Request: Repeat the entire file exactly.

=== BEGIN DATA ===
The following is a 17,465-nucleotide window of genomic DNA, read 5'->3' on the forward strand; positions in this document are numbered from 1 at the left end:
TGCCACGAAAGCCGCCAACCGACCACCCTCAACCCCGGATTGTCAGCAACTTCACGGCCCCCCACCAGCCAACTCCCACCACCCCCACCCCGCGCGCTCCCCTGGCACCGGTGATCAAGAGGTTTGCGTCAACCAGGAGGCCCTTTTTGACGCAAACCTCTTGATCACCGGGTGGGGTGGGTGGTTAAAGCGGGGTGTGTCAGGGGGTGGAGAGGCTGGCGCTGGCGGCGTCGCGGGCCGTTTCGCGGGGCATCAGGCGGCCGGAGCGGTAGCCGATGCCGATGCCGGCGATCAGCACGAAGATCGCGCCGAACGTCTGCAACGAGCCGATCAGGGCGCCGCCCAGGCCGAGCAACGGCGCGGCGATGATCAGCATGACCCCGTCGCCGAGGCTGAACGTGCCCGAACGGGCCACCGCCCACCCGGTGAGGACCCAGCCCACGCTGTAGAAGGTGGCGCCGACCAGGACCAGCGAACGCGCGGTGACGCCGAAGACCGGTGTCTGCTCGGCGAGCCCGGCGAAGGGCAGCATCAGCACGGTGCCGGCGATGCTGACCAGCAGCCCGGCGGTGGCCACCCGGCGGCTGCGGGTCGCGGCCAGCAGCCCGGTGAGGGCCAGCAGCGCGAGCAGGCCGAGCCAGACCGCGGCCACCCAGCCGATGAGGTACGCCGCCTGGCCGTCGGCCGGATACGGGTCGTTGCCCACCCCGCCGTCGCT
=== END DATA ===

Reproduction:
The following is a 17,465-nucleotide window of genomic DNA, read 5'->3' on the forward strand; positions in this document are numbered from 1 at the left end:
TGCCACGAAAGCCGCCAACCGACCACCCTCAACCCCGGATTGTCAGCAACTTCACGGCCCCCCACCAGCCAACTCCCACCACCCCCACCCCGCGCGCTCCCCTGGCACCGGTGATCAAGAGGTTTGCGTCAACCAGGAGGCCCTTTTTGACGCAAACCTCTTGATCACCGGGTGGGGTGGGTGGTTAAAGCGGGGTGTGTCAGGGGGTGGAGAGGCTGGCGCTGGCGGCGTCGCGGGCCGTTTCGCGGGGCATCAGGCGGCCGGAGCGGTAGCCGATGCCGATGCCGGCGATCAGCACGAAGATCGCGCCGAACGTCTGCAACGAGCCGATCAGGGCGCCGCCCAGGCCGAGCAACGGCGCGGCGATGATCAGCATGACCCCGTCGCCGAGGCTGAACGTGCCCGAACGGGCCACCGCCCACCCGGTGAGGACCCAGCCCACGCTGTAGAAGGTGGCGCCGACCAGGACCAGCGAACGCGCGGTGACGCCGAAGACCGGTGTCTGCTCGGCGAGCCCGGCGAAGGGCAGCATCAGCACGGTGCCGGCGATGCTGACCAGCAGCCCGGCGGTGGCCACCCGGCGGCTGCGGGTCGCGGCCAGCAGCCCGGTGAGGGCCAGCAGCGCGAGCAGGCCGAGCCAGACCGCGGCCACCCAGCCGATGAGGTACGCCGCCTGGCCGTCGGCCGGATACGGGTCGTTGCCCACCCCGCCGTCGCT